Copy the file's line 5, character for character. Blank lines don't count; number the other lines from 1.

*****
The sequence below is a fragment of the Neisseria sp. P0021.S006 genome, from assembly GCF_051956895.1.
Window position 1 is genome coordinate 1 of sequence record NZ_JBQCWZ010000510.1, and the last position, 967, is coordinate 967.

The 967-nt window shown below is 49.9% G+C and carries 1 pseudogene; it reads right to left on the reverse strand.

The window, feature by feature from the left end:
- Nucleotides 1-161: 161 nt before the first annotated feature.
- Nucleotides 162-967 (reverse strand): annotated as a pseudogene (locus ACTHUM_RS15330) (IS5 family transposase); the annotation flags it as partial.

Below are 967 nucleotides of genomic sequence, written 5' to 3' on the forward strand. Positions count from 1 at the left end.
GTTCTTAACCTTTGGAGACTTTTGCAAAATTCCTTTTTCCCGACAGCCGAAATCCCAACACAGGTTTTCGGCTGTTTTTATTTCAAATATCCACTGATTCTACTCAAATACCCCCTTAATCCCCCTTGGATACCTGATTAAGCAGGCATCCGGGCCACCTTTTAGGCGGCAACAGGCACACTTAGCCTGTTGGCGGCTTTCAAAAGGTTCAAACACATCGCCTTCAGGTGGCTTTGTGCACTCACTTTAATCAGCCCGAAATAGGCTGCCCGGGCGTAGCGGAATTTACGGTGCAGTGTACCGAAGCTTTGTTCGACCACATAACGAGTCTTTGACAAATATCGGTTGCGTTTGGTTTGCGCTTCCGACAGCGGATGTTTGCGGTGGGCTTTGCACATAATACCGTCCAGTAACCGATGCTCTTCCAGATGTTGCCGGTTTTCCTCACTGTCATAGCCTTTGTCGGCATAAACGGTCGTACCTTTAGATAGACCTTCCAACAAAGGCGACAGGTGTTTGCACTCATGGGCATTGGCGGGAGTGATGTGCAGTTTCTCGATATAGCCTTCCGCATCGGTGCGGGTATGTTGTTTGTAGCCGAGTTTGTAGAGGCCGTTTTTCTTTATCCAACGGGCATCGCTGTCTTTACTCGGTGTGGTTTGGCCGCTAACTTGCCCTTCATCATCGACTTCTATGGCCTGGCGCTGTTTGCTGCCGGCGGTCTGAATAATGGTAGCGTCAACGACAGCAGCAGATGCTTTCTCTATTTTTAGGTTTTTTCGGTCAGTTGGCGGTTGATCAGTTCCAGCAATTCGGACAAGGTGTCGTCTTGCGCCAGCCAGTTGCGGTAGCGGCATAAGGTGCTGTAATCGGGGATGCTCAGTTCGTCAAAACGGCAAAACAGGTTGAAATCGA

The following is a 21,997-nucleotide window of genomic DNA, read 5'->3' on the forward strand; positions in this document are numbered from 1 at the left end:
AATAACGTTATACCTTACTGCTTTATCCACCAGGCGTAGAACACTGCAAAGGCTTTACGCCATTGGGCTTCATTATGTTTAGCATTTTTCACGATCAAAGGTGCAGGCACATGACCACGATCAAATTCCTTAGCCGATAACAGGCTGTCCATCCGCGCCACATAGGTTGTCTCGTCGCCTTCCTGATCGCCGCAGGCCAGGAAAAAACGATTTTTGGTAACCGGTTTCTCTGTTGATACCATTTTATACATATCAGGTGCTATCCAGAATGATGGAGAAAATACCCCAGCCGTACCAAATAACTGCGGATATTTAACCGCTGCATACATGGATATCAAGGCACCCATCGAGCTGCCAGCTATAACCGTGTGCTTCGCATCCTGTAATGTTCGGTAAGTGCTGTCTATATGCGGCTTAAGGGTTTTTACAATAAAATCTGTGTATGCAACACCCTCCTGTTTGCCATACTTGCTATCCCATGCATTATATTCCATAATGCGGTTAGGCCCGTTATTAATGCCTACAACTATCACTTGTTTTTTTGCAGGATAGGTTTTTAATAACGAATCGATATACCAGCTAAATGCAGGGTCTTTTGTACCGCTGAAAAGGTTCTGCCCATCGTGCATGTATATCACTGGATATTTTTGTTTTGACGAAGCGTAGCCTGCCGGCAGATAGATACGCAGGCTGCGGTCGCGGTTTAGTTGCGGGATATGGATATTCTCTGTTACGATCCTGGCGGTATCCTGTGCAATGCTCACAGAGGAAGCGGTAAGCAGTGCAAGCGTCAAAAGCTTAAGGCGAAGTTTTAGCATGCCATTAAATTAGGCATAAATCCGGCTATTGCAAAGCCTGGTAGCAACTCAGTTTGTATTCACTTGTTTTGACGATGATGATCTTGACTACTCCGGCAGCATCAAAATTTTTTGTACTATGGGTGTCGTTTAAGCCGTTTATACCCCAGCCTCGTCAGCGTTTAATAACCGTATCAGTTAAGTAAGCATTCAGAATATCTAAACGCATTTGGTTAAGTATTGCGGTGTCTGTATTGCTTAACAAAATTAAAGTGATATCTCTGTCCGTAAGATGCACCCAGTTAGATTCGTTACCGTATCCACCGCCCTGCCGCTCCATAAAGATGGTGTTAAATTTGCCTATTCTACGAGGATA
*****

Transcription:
- Nucleotides 1-161: 161 nt before the first annotated feature.